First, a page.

Contagion in the Cultural Imagination of Victorian England

Contagion in the Cultural Imagination of Victorian England

Debolina Dey


A Monster Soup Commonly called Thames Water, Coloured Etching by William Heath 1828. Courtesy: Wellcome Images.

Debolinas project, Contagion in the Cultural Imagination of Victorian England looked at disease as a form, and argued that for disease to attain its ubiquitous status in the cultural imagination of Victorian England, it was crucial that disease operated both in its real capacity as a historical phenomenon and as a literary metaphor that could be appropriated into various other discourses. Debolina Dey's dissertation looked at contagion as an expression of anxiety—rather than locating disease only within the contemporary debates about etiology, and how this anxiety is framed within the larger framework of Victorian politics of reform. Debolinas take on contagion was informed by both its contemporary amorphousness and how then this amorphousness is appropriated by the discourse of reform and public health. Although this dissertation looks at historical legislations like the New Poor Law, the Public Health Act, and the Contagious Diseases Acts—Debolinas primary interest in contagion was through the adjectival—how contagion from becoming a noun becomes a powerful adjective that then qualifies certain sections of population as pathological. She looked at “contagion” from its status as illness to its ability to classify subjects through this metaphorical potency,  so that in the cultural imagination of Victorian England it could signify either cholera, fever, or syphilis—but more importantly the word also carried strong connotations of immorality, idleness, and unproductivity.

Debolinas interest in looking at the close contiguity of reform, charity, and disease is to interrogate how the classification of disease implied more than just the nosological—for example, cleanliness acquired a certain moral vantage point in the moral economy of victorian domesticity, or that the difference between the poor and paupers was their "deserving" or "undeserving" status. As a student of literature, her dissertation project was interested in these adjectives, the construction of morality, but at the same time was framed around historical legislation that contribute to these classfications. The primary objective of her dissertation was to see how the Victorian preoccupation with the metaphor of "contagion" was both historical and a result of manoeuvring that historicity in a way that it came to signify a polarisation between what was considered as wanted versus the unwanted, productive versus unproductive, or clean versus unclean. Debolinas dissertation then, looked at the construction of contagious as an ideological category in Victorian England, by creating social and moral norms—resulting from the historical materiality of disease in the nineteenth as well as through its literary potency as a metaphor.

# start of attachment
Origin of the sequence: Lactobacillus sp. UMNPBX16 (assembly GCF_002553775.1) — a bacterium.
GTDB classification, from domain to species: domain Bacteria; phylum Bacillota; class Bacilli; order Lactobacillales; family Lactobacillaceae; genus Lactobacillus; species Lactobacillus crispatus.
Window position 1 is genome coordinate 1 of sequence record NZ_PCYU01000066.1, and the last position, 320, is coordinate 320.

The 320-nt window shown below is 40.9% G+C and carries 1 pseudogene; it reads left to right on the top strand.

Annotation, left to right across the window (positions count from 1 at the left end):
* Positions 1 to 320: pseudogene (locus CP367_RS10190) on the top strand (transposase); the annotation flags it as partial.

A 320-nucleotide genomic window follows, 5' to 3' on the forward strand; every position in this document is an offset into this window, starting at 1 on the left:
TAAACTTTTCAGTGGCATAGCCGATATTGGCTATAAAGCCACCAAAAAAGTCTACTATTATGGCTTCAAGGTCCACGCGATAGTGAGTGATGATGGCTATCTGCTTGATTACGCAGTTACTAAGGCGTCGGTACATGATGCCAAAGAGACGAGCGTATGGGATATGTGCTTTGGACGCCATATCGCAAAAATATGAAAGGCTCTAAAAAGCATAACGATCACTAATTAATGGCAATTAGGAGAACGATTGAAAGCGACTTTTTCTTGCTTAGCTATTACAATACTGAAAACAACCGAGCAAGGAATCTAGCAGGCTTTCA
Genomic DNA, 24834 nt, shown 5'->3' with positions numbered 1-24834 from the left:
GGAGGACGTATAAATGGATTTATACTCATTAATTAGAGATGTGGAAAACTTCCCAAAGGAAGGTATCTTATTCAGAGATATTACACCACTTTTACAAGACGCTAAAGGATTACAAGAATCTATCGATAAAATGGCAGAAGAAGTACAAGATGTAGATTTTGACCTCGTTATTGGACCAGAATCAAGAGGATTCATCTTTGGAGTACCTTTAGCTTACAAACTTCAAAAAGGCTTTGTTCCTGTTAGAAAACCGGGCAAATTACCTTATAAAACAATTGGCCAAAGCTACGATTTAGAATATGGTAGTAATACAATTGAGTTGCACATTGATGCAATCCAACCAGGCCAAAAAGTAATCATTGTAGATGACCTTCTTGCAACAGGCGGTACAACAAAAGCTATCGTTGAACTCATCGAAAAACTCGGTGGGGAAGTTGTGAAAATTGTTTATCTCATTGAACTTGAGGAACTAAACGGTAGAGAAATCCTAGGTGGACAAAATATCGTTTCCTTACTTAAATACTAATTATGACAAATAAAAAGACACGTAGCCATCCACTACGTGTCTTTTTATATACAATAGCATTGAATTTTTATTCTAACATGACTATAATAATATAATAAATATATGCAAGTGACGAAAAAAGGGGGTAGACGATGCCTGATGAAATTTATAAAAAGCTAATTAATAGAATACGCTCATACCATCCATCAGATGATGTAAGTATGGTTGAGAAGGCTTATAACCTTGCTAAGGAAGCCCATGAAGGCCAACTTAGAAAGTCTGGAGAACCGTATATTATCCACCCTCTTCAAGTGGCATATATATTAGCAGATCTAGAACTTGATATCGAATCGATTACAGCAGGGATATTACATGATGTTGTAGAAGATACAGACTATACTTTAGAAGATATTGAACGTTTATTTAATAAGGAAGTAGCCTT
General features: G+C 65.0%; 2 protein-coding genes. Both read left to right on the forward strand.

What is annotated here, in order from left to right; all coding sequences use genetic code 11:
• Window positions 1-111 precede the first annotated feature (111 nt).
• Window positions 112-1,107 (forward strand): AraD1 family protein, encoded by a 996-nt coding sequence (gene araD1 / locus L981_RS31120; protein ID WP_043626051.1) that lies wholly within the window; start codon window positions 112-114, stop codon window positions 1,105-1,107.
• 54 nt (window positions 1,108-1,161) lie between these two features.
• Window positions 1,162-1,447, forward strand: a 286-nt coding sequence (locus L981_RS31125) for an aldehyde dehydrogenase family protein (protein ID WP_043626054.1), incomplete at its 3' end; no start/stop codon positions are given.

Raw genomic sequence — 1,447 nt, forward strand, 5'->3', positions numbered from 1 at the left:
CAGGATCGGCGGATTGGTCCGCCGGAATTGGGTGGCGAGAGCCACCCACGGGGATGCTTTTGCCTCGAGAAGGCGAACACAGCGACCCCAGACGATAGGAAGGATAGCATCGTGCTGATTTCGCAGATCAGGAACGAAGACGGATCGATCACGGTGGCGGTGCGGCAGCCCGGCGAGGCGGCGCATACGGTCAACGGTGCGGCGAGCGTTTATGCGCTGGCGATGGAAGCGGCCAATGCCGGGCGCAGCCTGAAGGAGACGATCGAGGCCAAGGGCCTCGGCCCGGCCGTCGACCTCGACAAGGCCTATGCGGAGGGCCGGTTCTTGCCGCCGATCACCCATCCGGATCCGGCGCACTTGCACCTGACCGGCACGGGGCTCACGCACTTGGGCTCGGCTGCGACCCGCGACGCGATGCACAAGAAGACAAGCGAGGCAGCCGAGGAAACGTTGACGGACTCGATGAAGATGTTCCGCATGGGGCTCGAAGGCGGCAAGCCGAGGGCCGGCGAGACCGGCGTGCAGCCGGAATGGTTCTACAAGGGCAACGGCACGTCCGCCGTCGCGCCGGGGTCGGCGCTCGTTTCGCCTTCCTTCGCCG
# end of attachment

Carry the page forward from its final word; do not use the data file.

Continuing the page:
Debolina's thesis drew from the current field of the social history of medicine and looked at the way the use of the word "contagion" defined Victorian politics. She mainly did this through an interdisciplinary approach—tracing how the word "contagion" was used to construct Victorian social norms—in legal reports that led to the three main laws viz New Poor Law, Public Health Act, and Contagious Diseases Acts, in popular literature written by women such as conduct book manuals and pamphlets, and in popular novels of the time including Charles Dickens' Bleak House and Elizabeth Gaskell’s Mary Barton. Although Debolina’s thesis was historically rooted and thematically organized around the legal reports and the laws, she looked at the afterlife of these laws in pamphlets and novels. She also compared legal reports and popular novels of the same time to see how differently the connotations of "contagion" were even within the same period. Her thesis kept "contagion" as its thematic tool of questioning the construction of Victorian social norms and considered how these changed over three decades.